- Sees flatter yield curve as Riksbank gains ECB independence
- Swedish yield spreads to widen versus benchmark German notes
Hedge fund Ambrosia is betting the Swedish central bank will let its guard down on the krona after turning the corner in its battle to revive inflation.
As inflation expectations also head up, policy makers will be able to stake out more independence from the European Central Bank, which is forging ahead with even more levels of stimulus to spark inflation.
The 1.5 billion-krona ($185 million) Ambrosia fund is positioned for a krona strengthening and a widening in the yield spread on Swedish short-term rates over their German counterparts, according to asset managers Kerim Kaskal and Torbjoern Olofsson.
“The bar has been raised significantly for the Riksbank to ease policy further -- something we have expressed in our investments,” Kaskal said in an interview in Stockholm last week. “This could eventually lead to a rise in short yields and a flattening of the Swedish yield curve, and at the same time the Swedish krona should strengthen.”
Swedish policy makers in April slowed the pace of its record bond buying program, while keeping rates unchanged at minus 0.5 percent. Several members on the bank’s board have indicated they are content to stand pat on stimulus amid growing concerns over soaring housing prices and the impact of negative rates.
Still, the bank is prepared to counter any backsliding in its progress on reviving inflation, which was, based on an underlying measure, an annual 1.4 percent in April, up from a low of zero in March 2014. In a speech on June 3, Riksbank Governor Stefan Ingves said the scope for independent monetary policy may be smaller than previously thought, as economic policies in large economies and currency areas have important spillover effects on other countries.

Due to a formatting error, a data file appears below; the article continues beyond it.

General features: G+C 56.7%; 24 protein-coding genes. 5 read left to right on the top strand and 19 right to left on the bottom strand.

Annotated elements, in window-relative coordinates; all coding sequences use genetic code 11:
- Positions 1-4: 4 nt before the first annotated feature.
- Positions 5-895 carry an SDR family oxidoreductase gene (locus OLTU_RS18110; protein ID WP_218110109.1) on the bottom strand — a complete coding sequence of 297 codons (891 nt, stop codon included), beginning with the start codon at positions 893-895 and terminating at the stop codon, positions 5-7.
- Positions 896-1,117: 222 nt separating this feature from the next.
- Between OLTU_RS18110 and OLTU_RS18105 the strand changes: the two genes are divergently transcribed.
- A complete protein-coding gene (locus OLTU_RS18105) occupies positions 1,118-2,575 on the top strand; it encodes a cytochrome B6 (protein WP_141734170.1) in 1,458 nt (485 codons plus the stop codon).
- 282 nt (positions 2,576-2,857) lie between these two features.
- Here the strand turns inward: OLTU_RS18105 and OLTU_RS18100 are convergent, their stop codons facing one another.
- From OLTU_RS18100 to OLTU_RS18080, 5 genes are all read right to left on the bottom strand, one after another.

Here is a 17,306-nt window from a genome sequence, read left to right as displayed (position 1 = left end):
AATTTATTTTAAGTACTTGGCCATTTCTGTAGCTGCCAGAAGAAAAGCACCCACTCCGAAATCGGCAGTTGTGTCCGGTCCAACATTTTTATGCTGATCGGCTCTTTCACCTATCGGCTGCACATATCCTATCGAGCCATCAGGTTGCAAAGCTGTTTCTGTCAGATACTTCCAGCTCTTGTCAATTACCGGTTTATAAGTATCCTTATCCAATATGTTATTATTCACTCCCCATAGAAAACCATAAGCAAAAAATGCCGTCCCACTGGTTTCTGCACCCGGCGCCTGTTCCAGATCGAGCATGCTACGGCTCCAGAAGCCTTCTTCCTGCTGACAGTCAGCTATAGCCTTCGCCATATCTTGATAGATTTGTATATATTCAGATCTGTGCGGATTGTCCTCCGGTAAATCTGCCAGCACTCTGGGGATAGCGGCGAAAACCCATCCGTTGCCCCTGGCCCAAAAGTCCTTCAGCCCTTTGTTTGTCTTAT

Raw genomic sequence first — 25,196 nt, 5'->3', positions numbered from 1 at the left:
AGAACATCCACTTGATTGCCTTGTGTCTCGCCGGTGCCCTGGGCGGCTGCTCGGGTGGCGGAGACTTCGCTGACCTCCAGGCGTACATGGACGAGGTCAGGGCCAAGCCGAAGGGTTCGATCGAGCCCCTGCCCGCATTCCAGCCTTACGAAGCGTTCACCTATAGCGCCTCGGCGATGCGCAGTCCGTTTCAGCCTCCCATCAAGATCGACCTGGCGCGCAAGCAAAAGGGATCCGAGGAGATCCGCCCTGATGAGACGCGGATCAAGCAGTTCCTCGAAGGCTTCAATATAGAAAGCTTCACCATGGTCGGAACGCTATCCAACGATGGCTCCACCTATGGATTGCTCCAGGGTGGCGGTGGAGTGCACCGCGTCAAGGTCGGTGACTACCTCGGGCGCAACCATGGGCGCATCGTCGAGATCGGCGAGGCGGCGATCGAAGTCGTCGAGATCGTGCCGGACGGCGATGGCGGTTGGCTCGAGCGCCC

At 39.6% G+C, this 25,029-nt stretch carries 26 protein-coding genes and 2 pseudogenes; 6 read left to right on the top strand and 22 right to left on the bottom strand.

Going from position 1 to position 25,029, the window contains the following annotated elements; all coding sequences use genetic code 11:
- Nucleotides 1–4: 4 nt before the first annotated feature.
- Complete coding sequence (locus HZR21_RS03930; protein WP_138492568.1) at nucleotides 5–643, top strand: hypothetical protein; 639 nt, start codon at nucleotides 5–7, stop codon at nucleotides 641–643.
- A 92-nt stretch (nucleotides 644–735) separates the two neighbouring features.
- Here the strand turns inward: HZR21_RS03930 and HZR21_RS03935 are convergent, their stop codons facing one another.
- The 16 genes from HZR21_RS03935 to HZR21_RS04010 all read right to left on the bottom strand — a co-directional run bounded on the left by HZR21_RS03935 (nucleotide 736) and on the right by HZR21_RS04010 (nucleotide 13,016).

Ingves and his colleagues have also warned it may intervene in the currency market if the krona strengthens too rapidly and threatens the upturn in inflation. So far this year the krona has weakened 1 percent against the euro. It declined 0.15 percent to 9.2547 as of 6:13 p.m. local time.
“The Riksbank has bought itself half-a-year with words alone,” Olofsson said in the interview. “And that might be enough for them if inflation and inflation expectations continue to rise as by that time they accept a stronger krona.”
Since the bank tapered its bond purchasing on April 21, the krona has weakened 0.8 percent against the euro.
Ambrosia started its funds in February and its main fund -- the XL fund -- has made a profit in each of the four months since.
Both Kaskal and Olofsson have worked at Brummer & Partners and set up Ambrosia to manage their own assets after leaving their former employer. They have all of their private capital invested in Ambrosia, which has a three-legged investment strategy based on market risk, relative value and macro/trend.
Ambrosia is positive on European stocks relative to U.S. equities because of the big difference in valuations. It’s also slightly positive in absolute terms, since it believes the market has underestimated the potential impact of the measures the ECB announced in March, which includes starting to buy corporate bonds on June 8.
“The market underestimates how powerful the ECB’s stimulus is -- both the purchase of corporate debt and loans to banks,” Kaskal said. “They will probably buy more investment grade corporate bonds than what is being issued, which might channel that money into other risky assets, such as stocks. Even Swedish financial institutes could issue loans in euros as it might be cheaper.”